The Constitutional Court has established that unmarried and married fathers have equal rights to parent their children. However, the current statutory framework lags way behind and needs urgent reform. Failure to act continues the violation of fathers’ and children’s rights as identified.
Here are some of the most recent rulings
1. The Constitutional Court affirms the right of children of unmarried fathers to have their births registered by their fathers
2. Centre for Child Law v Director General: Department of Home Affairs and Others (CCT 101/20) [2021] ZACC 31; 2022 (2) SA 131 (CC); 2022 (4) BCLR 478 (CC) (22 September 2021
3. EQUAL LEAVE FOR ALL PARENTS? Van Wyk and Others v Minister of Employment and Labour (2022-017842) [2023] ZAGPJHC 1213 (25 October 2023)
4. Constitutional court ruling on 29 June 2023 advising that the Children Act – specifically Section 40 and Section 4 of the Mediation in Certain Divorce Matters Act 24 of 1987 are unconstitutional

Further in October of 2019 Fathers 4 Justice South Africa advised the Commission for gender equality that sections 19, 20 and 21 were unconstitutional, The commission released a report When Relations Disentangle circa mid-2021 that sections 20 and 21 were indeed discriminatory. page 56 4th point says the following:
Sections 20 and 21 of the Children’s Act appear to be discriminatory towards fathers, and specifically unmarried fathers. The CGE therefore recommends a revision of these sections and the appropriate amendments to be made and included in the proposed Children’s Amendment Bill currently before Parliament.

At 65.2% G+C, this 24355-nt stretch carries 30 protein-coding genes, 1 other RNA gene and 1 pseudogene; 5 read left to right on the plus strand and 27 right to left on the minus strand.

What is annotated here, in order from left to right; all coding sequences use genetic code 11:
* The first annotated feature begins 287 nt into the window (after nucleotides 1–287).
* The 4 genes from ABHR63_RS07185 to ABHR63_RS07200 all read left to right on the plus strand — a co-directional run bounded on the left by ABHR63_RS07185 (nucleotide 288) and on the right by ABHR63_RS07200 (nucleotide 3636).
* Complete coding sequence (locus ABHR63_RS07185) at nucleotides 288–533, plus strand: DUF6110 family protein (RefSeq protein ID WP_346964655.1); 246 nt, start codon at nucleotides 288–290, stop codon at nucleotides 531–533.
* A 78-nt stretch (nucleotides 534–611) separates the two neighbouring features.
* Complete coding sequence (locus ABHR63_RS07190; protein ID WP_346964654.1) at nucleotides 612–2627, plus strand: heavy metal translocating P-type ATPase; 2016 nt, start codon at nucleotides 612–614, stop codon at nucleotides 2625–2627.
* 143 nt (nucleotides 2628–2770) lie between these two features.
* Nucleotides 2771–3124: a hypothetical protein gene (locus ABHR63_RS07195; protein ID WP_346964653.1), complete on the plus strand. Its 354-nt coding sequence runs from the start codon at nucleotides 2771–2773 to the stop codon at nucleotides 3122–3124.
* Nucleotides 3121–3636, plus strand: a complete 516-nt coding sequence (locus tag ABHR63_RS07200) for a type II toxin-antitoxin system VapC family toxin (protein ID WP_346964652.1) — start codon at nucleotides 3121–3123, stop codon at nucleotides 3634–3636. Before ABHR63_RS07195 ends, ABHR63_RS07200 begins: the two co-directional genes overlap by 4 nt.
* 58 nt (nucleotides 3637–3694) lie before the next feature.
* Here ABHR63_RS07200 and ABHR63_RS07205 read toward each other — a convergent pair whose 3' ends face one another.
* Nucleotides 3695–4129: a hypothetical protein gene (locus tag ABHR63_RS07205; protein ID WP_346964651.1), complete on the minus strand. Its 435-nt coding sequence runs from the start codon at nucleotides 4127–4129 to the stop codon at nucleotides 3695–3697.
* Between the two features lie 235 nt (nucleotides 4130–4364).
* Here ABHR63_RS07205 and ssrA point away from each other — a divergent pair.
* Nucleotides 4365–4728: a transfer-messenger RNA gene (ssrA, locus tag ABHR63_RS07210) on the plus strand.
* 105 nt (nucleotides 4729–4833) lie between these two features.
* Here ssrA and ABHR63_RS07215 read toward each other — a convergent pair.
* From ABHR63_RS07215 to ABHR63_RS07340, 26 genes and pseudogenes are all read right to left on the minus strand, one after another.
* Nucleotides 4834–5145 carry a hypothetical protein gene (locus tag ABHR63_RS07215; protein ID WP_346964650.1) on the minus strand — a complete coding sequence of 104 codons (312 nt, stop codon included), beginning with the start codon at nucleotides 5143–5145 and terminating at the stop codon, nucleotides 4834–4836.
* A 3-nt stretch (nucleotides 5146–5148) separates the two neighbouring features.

F4J SA would like to point out that we submitted numerous presentations to the Department of Social Development (DSD) and have been mentioned in numerous parliamentary announcements in regards to having father rights properly enshrined. F4J SA has sent numerous emails and directly communicated with the portfolio committee offering assistance to speed up the process, all of which has fallen on deaf ears.
Bearing in mind the original request for comment was sent out in 2019. This request for comment was sent out almost 8 years after a high court judgment (circa 2011) instructing the minister to make changes to the foster care portion of the children’s act.
The DSD has submitted these changes to the foster care portion of the Children Act that expose children to even further danger.
At the time of writing this article fathers still sit in limbo, as for the rest of the changes submitted by F4J SA, numerous other father’s rights organisations and individuals, some 5 years later the minister has done nothing to make the necessary changes.

There is no justification to persist with this once the cumulative impact of judgments against existing legislation is recognized. An automatic presumption of equal shared care is the only approach in line with Constitutional Court guidance. Forcing fathers to fight for rights already acknowledged causes financial, emotional and psychological harm.

Urgent reform would demonstrate government commitment to upholding the rights of fathers and children identified by the Constitutional Court as requiring protection. Inaction continues discrimination and hardship identified as unconstitutional, unacceptable and against South Africa’s aspirations for dignity and equality for all.